Fisher just ASSUMES that their is a water crisis on the Palouse but offers no proof other than a quote from a raving anti-everythinger
and a letter to the editor. He makes no mention at all of the science conducted by the Palouse Basin Aquifer Committee that has concluded there is no consistent trend in aquifer levels. Nope. According to Fisher, there's a water crisis, so therefore Queen Nancy and the Moscow City Council are right and the Greater Moscow Alliance and WSU are wrong. Fisher also left out the rest of the GMA ad which states that "Forward thinking on water means a smart conservation plan, cooperation with neighboring communities, sound research to identify the extent of our situation, and creative ways to use surface water." Fisher is an unabashed left winger, but he often does make salient points and is not afraid to sometimes go against conventional liberal groupthink. But he should be ashamed of this pathetic propagandistic defense of Queen Nancy.
The Washington State University administration should have seen this embarrassment coming. After many years looking for ways to conserve Palouse water across campus, WSU's prodigality in irrigating its new golf course has become an issue in the Moscow City Council election.
That prodigality is being used by pro-growth candidates as evidence that concern for declining water supply is no reason to limit development.
"Water? The anti-growth politicians are all wet," the headline on a newspaper ad supporting candidates Dan Carscallen, Wayne Krauss and Walter Steed reads. Carscallen, Krauss and Steed are running with the endorsement of the Greater Moscow Alliance to counteract the current city council's reluctance to authorize new big box stores and new big water users.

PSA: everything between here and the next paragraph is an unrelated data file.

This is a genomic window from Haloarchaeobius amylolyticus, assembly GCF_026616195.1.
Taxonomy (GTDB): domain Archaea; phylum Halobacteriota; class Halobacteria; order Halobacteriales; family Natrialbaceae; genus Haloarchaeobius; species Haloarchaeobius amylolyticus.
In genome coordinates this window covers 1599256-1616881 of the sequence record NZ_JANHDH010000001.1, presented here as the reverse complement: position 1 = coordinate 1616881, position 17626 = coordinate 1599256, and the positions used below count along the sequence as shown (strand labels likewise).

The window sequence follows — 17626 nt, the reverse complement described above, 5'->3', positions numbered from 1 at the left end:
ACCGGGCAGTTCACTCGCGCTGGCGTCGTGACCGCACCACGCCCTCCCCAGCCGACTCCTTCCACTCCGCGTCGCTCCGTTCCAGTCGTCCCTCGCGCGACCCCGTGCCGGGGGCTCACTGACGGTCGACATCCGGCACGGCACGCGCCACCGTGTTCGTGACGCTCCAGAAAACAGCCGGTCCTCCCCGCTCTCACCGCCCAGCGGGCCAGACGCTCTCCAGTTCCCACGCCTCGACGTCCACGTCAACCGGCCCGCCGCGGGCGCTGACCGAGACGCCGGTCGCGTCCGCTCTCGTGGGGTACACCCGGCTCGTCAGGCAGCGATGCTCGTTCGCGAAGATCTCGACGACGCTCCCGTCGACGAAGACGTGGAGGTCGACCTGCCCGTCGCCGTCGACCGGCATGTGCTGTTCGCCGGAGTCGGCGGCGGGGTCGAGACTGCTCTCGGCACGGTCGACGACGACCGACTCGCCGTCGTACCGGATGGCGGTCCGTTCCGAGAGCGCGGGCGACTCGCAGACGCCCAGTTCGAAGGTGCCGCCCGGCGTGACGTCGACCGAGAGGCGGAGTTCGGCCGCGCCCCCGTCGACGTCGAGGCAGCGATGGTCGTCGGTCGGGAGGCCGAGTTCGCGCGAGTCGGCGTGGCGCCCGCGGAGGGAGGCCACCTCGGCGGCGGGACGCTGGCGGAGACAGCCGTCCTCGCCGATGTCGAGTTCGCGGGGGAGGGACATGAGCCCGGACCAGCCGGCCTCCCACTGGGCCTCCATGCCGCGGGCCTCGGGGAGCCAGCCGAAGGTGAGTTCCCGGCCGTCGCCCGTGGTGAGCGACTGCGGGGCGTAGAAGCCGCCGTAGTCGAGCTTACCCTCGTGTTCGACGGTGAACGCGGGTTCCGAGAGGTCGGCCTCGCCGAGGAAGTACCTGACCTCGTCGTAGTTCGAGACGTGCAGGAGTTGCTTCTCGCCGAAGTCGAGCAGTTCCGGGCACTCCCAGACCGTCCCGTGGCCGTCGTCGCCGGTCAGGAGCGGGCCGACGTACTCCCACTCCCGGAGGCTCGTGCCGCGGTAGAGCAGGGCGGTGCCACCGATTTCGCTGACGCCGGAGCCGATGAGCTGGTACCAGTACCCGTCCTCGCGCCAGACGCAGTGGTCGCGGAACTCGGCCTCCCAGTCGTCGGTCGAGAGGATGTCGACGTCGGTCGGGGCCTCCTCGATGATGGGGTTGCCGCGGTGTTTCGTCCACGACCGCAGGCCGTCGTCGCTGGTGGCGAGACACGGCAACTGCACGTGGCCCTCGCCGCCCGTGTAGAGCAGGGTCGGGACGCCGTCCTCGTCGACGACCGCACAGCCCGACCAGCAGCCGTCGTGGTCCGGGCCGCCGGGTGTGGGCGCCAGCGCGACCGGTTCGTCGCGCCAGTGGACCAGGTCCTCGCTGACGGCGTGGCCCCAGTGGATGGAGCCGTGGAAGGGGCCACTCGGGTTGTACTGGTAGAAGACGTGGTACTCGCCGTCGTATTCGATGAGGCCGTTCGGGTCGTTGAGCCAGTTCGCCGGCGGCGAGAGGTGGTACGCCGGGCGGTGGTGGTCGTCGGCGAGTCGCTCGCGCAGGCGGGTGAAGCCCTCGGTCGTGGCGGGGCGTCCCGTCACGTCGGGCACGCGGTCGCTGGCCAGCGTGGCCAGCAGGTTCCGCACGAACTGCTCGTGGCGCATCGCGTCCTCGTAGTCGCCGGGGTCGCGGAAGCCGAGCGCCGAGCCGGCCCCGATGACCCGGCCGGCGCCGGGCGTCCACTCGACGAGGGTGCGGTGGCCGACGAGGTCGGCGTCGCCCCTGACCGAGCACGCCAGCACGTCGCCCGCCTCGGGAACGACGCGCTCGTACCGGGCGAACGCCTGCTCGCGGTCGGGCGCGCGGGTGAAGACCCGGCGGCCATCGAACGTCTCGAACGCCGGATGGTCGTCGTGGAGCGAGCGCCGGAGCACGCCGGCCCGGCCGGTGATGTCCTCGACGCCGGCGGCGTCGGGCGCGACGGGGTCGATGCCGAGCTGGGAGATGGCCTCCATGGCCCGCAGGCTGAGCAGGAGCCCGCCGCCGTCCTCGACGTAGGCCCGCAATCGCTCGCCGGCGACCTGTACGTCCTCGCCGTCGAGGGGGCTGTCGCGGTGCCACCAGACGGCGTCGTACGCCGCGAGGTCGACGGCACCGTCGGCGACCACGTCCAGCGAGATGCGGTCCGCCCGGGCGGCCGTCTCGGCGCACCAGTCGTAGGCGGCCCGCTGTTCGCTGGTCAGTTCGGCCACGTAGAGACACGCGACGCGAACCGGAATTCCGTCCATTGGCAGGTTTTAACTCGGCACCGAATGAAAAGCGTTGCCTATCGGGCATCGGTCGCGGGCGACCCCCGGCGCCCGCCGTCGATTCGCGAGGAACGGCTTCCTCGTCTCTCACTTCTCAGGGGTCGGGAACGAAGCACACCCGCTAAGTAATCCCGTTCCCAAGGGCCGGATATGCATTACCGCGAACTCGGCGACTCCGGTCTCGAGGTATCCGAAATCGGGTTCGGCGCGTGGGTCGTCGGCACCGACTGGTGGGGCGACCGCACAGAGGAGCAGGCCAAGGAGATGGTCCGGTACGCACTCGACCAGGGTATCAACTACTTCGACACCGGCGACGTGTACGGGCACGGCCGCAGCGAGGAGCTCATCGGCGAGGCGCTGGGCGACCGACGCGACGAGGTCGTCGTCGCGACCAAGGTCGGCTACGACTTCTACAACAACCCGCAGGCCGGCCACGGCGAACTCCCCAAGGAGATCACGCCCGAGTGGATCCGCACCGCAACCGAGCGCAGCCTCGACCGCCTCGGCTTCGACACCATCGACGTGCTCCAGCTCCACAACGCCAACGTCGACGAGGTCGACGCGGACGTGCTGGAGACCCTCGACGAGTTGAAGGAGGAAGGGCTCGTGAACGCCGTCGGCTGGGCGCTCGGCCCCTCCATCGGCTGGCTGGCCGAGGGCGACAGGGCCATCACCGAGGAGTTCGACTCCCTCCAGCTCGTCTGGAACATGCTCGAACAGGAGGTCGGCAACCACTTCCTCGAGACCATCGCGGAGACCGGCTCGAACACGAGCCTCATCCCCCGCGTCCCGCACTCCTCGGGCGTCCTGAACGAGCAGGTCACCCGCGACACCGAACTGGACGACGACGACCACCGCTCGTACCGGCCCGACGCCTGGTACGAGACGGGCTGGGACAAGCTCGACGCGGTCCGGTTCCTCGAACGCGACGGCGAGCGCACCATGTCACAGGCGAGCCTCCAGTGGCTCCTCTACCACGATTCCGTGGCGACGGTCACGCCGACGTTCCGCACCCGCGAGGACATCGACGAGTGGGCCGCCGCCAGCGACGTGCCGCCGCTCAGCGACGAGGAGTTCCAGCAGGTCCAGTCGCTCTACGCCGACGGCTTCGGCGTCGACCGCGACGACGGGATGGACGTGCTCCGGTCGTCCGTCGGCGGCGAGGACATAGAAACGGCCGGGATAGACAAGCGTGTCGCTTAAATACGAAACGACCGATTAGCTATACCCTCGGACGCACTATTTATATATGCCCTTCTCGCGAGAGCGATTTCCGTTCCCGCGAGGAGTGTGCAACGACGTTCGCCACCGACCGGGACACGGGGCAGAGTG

"What does Moscow's current city leadership know that water experts and neighboring communities don't?" the ad asks. "In Pullman they're developing a new golf course. In Moscow we've raised water rates to cut consumption. Soon we'll be cutting down water-starved trees."
Last week, during a candidate forum sponsored by the Moscow Chamber of Commerce, Krauss also pointed to the WSU course as he said he objected to "the idea for us to try to save water here in Moscow so it can be used downstream."
WSU's new 18-hole course, which will replace the school's former nine-hole course, will indeed use a lot of water, at least for the first two or three years of operation after it opens next year. The school plans to employ a water-reclamation system to use treated wastewater for irrigation, as the University of Idaho already does at places like its aboretum, but it is awaiting money for the project and predicts it won't be online for up to three years.
In the meantime, WSU is already pouring gallon after gallon of water on the course's new turf.
It is not doing that with the unanimous consent of the Pullman community, however. Several Pullman residents have raised vocal objections to the school's determination to move ahead with the course before the water-saving system is in place. One, Cheryl Morgan, has accused the school of displaying "unconscionable disregard" for its neighbors in doing so.
WSU administrators might prefer that, however, to politicians from nearby Moscow using their extravagance as reason not to safeguard water, and to elect policy makers who will pursue growth with scant regard for the region's aquifers. It makes them look less like leaders of a center of enlightenment than just another set of property developers.
Contributing to that appearance was a Sept. 4 letter to the Moscow-Pullman Daily News from U.S. Department of Agriculture employee Wayne Olson of Moscow. Lamenting WSU's failure to find alternatives to high water use at its new golf course, Olsen asked if it were possible for the school to "think a little more outside the box, do a little research here, at a research institution?"